Questions that Sink and Questions that Float

Big JoyYour question is hanging in midair and the witness, in the sworn proceeding is looking at you, gape mouthed. Was the question clear?  Or maybe the witness is deciding what part of it to answer. You could be facing  a cycle of delays and frustration. This occurs whether the proceeding is interpreted or not. But it does seem that as the interpreter, I can see the disconnect happen before the questioning attorney catches on.

The fault lies in the broad wording of the question that allows for a flexibility in responsiveness. Add a nervous, reluctant, or even impatient witness and you have Q&A chaos. I’ve even got a name for it: the “Who’s On First” scenario after the famous Abbott and Costello comedy sketch.

It’s no fun for any of us to go down that bumpy road. Sometimes the lawyers get irritated at each other as the objection, “Non Responsive” triggers the objection: “Asked and Answered” over and over. Other times I’ve seen the questioning attorney instruct that the question be certified because the opposing counsel will  refuse to allow the question to be repeated after several attempts. Fact witnesses and Pro Se witnesses, who are unfamiliar with the questioning process, can quickly stymie whatever progress has been made when the “Who’s On First” routine starts up.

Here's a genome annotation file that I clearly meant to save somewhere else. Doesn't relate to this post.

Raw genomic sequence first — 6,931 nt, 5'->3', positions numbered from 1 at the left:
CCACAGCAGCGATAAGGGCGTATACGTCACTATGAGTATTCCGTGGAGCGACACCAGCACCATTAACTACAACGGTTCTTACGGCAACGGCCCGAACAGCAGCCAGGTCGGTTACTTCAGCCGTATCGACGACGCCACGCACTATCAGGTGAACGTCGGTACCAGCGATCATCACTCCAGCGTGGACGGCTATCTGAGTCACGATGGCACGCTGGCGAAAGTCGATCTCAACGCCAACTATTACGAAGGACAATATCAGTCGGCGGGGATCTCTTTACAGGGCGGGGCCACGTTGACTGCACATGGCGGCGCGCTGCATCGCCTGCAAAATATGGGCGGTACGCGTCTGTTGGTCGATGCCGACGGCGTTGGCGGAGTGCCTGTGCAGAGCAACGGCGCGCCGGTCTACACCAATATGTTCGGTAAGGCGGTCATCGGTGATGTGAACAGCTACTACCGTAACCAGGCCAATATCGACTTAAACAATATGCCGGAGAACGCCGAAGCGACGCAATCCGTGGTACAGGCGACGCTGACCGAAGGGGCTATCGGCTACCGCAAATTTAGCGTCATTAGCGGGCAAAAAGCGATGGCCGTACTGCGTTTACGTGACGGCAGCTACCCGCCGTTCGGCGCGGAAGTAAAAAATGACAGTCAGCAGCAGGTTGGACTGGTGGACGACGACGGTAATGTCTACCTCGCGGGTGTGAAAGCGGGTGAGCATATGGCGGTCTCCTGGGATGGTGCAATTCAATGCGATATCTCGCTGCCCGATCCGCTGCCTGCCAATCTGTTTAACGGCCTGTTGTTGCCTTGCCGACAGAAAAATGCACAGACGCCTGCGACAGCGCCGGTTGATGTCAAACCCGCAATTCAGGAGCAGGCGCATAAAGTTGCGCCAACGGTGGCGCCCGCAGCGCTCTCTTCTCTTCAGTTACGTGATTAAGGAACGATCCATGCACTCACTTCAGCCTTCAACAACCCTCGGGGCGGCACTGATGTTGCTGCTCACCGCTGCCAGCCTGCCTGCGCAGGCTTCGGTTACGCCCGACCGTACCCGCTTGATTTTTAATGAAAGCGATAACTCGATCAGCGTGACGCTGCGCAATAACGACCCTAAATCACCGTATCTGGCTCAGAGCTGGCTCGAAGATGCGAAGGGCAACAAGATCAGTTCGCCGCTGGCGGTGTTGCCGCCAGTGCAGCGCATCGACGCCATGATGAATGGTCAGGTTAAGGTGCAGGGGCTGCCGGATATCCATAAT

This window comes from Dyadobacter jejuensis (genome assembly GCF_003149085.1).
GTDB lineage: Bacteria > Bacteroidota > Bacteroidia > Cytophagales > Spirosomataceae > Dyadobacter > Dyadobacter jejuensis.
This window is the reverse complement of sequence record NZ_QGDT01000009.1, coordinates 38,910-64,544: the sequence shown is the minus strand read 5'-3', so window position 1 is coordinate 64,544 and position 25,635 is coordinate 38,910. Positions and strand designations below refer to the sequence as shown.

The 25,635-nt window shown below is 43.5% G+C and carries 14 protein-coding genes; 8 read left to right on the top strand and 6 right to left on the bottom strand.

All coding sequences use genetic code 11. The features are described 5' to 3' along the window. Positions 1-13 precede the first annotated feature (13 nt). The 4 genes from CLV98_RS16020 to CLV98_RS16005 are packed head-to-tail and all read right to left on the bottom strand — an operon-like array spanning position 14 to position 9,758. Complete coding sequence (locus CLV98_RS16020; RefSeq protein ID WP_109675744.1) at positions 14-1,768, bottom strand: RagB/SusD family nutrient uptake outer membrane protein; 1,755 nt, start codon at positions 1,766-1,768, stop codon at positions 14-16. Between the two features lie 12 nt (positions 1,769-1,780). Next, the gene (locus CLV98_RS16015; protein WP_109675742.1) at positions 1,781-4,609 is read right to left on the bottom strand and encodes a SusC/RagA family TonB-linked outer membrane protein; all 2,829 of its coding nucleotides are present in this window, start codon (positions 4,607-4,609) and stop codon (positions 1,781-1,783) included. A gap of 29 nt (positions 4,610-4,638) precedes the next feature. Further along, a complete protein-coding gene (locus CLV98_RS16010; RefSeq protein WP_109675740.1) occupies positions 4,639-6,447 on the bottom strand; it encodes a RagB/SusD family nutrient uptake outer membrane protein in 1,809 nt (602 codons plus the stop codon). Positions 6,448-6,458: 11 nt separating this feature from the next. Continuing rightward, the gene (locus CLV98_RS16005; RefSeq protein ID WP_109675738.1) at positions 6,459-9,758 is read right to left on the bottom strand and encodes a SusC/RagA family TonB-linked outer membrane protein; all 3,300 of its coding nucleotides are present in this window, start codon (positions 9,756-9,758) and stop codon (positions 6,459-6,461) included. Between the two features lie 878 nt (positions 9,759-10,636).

In such cases that there is an interpreter, professional interpreters know to simply be patient, show no reaction and continue interpreting accurately and completely. These situations are not a challenge to an interpreter.